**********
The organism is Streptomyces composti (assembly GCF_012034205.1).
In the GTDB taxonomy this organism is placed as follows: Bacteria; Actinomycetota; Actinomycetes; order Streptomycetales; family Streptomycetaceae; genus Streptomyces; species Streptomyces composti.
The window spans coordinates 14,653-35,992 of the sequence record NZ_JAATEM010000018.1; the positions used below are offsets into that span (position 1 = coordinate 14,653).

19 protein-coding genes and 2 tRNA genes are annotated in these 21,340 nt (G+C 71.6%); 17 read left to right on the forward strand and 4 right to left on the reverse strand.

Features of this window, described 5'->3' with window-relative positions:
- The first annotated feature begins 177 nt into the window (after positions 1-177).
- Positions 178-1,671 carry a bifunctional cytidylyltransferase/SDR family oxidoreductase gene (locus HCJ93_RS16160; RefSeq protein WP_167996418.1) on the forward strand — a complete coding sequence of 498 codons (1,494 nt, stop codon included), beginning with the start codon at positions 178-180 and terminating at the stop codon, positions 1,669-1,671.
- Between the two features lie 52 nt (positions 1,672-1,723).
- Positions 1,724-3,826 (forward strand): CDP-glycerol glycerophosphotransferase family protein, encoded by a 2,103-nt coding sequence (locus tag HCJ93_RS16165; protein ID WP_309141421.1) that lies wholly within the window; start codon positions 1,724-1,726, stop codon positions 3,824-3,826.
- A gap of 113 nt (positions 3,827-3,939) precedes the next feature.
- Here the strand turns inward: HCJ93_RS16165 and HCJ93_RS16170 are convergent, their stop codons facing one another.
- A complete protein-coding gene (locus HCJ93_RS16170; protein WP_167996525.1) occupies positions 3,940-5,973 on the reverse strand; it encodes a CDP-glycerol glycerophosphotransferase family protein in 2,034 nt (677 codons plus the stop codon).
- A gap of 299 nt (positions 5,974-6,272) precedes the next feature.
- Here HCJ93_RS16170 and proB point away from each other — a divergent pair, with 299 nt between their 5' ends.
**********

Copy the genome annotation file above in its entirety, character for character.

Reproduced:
The organism is Streptomyces composti (assembly GCF_012034205.1).
In the GTDB taxonomy this organism is placed as follows: Bacteria; Actinomycetota; Actinomycetes; order Streptomycetales; family Streptomycetaceae; genus Streptomyces; species Streptomyces composti.
The window spans coordinates 14,653-35,992 of the sequence record NZ_JAATEM010000018.1; the positions used below are offsets into that span (position 1 = coordinate 14,653).

19 protein-coding genes and 2 tRNA genes are annotated in these 21,340 nt (G+C 71.6%); 17 read left to right on the forward strand and 4 right to left on the reverse strand.

Features of this window, described 5'->3' with window-relative positions:
- The first annotated feature begins 177 nt into the window (after positions 1-177).
- Positions 178-1,671 carry a bifunctional cytidylyltransferase/SDR family oxidoreductase gene (locus HCJ93_RS16160; RefSeq protein WP_167996418.1) on the forward strand — a complete coding sequence of 498 codons (1,494 nt, stop codon included), beginning with the start codon at positions 178-180 and terminating at the stop codon, positions 1,669-1,671.
- Between the two features lie 52 nt (positions 1,672-1,723).
- Positions 1,724-3,826 (forward strand): CDP-glycerol glycerophosphotransferase family protein, encoded by a 2,103-nt coding sequence (locus tag HCJ93_RS16165; protein ID WP_309141421.1) that lies wholly within the window; start codon positions 1,724-1,726, stop codon positions 3,824-3,826.
- A gap of 113 nt (positions 3,827-3,939) precedes the next feature.
- Here the strand turns inward: HCJ93_RS16165 and HCJ93_RS16170 are convergent, their stop codons facing one another.
- A complete protein-coding gene (locus HCJ93_RS16170; protein WP_167996525.1) occupies positions 3,940-5,973 on the reverse strand; it encodes a CDP-glycerol glycerophosphotransferase family protein in 2,034 nt (677 codons plus the stop codon).
- A gap of 299 nt (positions 5,974-6,272) precedes the next feature.
- Here HCJ93_RS16170 and proB point away from each other — a divergent pair, with 299 nt between their 5' ends.